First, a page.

But in the days immediately following the 11th of September America, from the perspective of Seattle, felt strangely snug and comradely, protected by its military aircraft and the red-and-white-liveried Coast Guard gunboats on Puget Sound. The President then was a relatively minor character, overshadowed by the ubiquitous figure of Rudolph Giuliani, who displayed at Ground Zero qualities that were previously kept well hidden—candor, a seeming modesty, and, most striking of all, a bleak wit as when, skin stretched taut over a face drained of color, he pushed back his Yankees cap to say, with a twisted grin, to prospective visitors to New York City, "You might actually have a better chance of getting tickets to The Producers now." Giuliani's rasping, barely inflected plainspeaking suited the country far more than George W. Bush's poorly rehearsed ghostwritten eloquence.

    That week, my compatriot Christopher Hitchens, stranded in Seattle after giving a lecture on September 10 in Walla Walla, Washing- ton, said over dinner that "at times like this, America turns into a one-party state," and reminded me of the prophecy made by Robert Lowell back in 1966, when he answered a questionnaire sent to him by the editors of Partisan Review:

    I have a gloomy premonition... that we will soon look back on this troubled moment as a golden time of freedom and license to act and speculate. One feels the sinews of the tiger, an ascetic, "moral" and authoritarian reign of piety and iron.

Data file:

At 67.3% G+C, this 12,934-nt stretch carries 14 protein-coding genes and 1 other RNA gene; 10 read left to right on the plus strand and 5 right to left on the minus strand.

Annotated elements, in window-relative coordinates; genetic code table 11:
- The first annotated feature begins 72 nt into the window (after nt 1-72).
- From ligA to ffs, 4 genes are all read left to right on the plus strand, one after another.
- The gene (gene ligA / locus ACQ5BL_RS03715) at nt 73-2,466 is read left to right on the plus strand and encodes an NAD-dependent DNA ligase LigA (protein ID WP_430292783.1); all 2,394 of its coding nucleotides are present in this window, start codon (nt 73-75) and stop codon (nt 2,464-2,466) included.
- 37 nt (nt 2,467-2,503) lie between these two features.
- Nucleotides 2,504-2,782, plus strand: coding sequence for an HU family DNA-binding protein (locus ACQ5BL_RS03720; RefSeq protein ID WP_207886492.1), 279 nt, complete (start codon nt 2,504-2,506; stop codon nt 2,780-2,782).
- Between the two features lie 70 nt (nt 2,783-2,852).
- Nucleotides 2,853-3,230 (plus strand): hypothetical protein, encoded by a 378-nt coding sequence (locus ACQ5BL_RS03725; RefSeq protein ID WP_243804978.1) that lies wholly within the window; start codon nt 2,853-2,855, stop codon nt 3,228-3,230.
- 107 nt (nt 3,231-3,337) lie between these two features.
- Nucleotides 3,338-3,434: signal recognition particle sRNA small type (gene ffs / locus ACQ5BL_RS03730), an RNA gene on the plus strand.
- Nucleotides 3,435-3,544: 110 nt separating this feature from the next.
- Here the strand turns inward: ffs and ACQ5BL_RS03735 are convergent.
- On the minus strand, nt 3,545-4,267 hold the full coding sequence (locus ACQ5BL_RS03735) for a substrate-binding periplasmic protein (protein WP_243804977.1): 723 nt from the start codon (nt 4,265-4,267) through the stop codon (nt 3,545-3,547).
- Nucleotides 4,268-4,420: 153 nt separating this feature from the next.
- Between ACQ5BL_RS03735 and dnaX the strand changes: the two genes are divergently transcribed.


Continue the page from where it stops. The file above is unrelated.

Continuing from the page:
The mood of our fellow diners in the restaurant was one of forced joviality —a few jokes and laughs too many were coming from the tables around us. "I think we've just entered the reign of piety and iron," Hitchens said.

    The remark rang in my head the next day, Saturday, when I drove out of Seattle with my eight-year-old daughter, on the flimsy excuse that we needed to buy eggs from a small farm in the Snoqualmie Valley, some twenty-five miles to the east. I wanted to see how rural dwellers were responding to the attacks, and we were barely out of the city when the improvised roadside shrines began, with their prayer cards, two-stick crucifixes, wilting balloons, and pendulous stalactites of colored candle wax. In the valley, it seemed every house was flying the Stars and Stripes. Flags fluttered from windows, fenceposts, clotheslines (Wal-Mart reported the sales of 500,000 American flags in the days immediately following September 11). One householder in the town of Carnation had stapled together three bedsheets to accommodate the message, painted in massive irregular black letters, GOd HElP BLeSS AMERiCA.

    We were out of luck on the eggs front: earlier in the week, a wandering gang of coyotes had slaughtered all the hens. In the light of this murderous attack, the farmer and his wife were understandably the only people I met that day for whom the events of Tuesday morning appeared to be remote, though their sadness and anger amply rivaled those of their neighbors, and the farmer's phrase "mindless killing!" was perfectly in tune with the national feeling.